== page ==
by Tubosun Aliu
For an aspiring entrepreneur, one challenge in the journey to starting your first business is the
question, “Where do I begin?”
There are no simple answers to this seemingly simple question, as starting from the very beginning is
the only way. There are no shortcuts on this entrepreneurial journey and you have to spend time,
intellectual resources and perhaps tap into your social capital to get started.
However, in order to make this journey easier, the important question that an entrepreneur needs to
constantly ask himself/herself is “Why am I doing this?”
Starting and owning a business takes a lot of time and energy, and can be physically, emotionally and
psychologically challenging. You might have to spend hours studying and researching, finding the right
location, technology, people, and working out your strategy, marketing plan, operational plans, etc.
This would eventually take its toll on you and you will most likely get to that point where you ask
yourself, “Why am I doing this again?”
Having an answer to the question of “why” is one of the things that would keep you going and push
you beyond that critical point when your momentum seems to be failing. When you successfully cross
this line of doubt, you become almost unstoppable!
The question then is to define what is important to you and the motive behind your wanting to start a
business. Yes, a lot of folks will say “of course, it’s to make money”, and I agree that making money in
business is very important and making profit is extremely critical. But the fact of the matter is that
there are a million and one ways to make money and a million and one businesses that you can do to
help you achieve that purpose, but you chose this particular business! So why this business and not
The “why” behind your business is the motivation that keeps you going. This might be expressed in a
mission statement or might just be a strong conviction of how you believe you can bring about
positive change in the society, or improve the quality of lives of your target customers or even
Whether it’s a slogan or your core mission statement, this will be your strength on your journey and
ultimately continue to keep you fired up!
By Eyitayo Ogunyemi
Has it happened that you intended to communicate a point but your client interpreted your message wrongly? This usually happens when written business communications are vague, morose and without a sense of simplicity. The end result, more often than not, is that potential clients “move on” to the next service provider. To take your business to a bigger level, you must write with clarity in such a way that your potential clients easily get your point. When you achieve this, your clients become happy to engage you, because they understand your terms and their own obligations. Below are five hints to write to win both existing and potential clients:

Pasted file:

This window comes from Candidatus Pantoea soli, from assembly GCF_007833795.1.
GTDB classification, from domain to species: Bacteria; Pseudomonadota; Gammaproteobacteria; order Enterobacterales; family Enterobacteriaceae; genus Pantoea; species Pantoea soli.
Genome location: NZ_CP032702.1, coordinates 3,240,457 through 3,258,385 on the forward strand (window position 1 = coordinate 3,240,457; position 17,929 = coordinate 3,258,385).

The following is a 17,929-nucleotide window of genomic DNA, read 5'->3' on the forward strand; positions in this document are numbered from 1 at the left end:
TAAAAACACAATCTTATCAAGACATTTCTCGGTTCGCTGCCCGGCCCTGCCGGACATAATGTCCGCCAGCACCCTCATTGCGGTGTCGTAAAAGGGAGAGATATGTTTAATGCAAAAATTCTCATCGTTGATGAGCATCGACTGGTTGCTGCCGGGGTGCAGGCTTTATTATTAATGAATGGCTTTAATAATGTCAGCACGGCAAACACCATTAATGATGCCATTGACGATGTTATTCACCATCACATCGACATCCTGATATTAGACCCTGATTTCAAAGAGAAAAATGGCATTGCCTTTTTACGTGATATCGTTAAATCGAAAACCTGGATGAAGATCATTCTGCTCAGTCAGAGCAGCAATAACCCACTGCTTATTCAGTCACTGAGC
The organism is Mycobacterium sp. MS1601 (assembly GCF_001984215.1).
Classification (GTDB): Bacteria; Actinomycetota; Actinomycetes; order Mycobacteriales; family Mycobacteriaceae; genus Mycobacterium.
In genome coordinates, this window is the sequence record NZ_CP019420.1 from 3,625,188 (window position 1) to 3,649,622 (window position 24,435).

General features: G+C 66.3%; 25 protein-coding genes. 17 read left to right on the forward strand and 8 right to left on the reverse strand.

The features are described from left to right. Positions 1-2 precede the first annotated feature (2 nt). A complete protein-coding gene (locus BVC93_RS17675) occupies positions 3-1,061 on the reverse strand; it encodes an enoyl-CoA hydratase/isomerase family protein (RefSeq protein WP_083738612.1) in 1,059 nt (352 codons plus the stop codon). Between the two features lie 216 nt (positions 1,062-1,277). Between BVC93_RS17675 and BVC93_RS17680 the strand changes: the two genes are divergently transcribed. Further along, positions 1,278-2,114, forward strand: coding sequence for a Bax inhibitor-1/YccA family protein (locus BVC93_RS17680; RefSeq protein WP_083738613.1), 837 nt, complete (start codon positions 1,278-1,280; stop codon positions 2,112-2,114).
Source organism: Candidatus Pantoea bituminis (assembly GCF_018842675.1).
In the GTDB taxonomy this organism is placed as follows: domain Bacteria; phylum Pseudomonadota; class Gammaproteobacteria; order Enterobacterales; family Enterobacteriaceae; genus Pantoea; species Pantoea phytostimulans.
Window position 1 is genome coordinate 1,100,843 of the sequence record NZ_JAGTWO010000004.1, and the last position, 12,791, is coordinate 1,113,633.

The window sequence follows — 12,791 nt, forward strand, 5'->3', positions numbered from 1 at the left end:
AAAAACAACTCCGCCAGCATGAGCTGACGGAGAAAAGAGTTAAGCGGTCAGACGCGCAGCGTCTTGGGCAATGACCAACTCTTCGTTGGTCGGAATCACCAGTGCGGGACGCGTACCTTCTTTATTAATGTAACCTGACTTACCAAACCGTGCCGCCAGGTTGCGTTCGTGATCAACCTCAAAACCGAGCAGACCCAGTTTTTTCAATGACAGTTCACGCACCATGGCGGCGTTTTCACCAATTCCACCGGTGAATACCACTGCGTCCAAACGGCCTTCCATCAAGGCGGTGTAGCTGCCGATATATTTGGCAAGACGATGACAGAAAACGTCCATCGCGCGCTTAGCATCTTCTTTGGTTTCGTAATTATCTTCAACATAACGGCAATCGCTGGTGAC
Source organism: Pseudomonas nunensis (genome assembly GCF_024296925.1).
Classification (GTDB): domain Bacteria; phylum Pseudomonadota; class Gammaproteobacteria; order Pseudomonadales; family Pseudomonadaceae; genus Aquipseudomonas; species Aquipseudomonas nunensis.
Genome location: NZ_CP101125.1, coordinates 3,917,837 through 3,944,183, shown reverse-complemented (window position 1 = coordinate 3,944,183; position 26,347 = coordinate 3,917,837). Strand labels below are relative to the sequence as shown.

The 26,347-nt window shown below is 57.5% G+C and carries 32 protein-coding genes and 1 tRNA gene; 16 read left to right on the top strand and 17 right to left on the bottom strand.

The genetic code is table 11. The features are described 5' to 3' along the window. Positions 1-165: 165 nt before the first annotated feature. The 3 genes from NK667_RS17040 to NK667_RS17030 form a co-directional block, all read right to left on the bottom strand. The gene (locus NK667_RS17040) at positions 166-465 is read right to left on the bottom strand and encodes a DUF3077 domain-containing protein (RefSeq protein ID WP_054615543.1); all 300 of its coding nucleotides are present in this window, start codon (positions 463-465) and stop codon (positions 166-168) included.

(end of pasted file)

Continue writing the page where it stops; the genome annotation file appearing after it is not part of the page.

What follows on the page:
1. See your words as PRECIOUS GEMS, you won’t give them out carelessly, so write what you mean and mean what you write.
2. Prefer the positive expressions to the negative expressions. I like the way Deborah S. Bosley gives the picture of how our brain reacts to words we read in her article Positive language makes our brains happier
Your selling point may be connected to the use of certain negative words (drug industries for example capitalises on the use of negative words and then tell potential clients how their drugs cure those negative vices), one of the solutions in such instance is to use as few negative words as is possible.
Another arm of this lesson is to avoid using double negatives because they make the readers engage in “mental gymnastics”. See for instance the following statement:
“You may not disengage from the terms of this Agreement unless….”
The challenge with the above example is that, like the rule in mathematics, two negatives make a positive, so where you have “not” as the first negative and “dis” (from the word “disengage”) as the second negative, you have a positive statement which will communicate a wrong intention. It could have therefore been put this way:
“You may disengage from the terms of this Agreement if…”
To conclude on this, greater chances are that when you write in the positive sense, you will use fewer words.
3. Your choice of words should be determined by your likely readership. For instance, your colleagues will probably not patronise your business because they are your competitors, so why write as if you are addressing a colleague?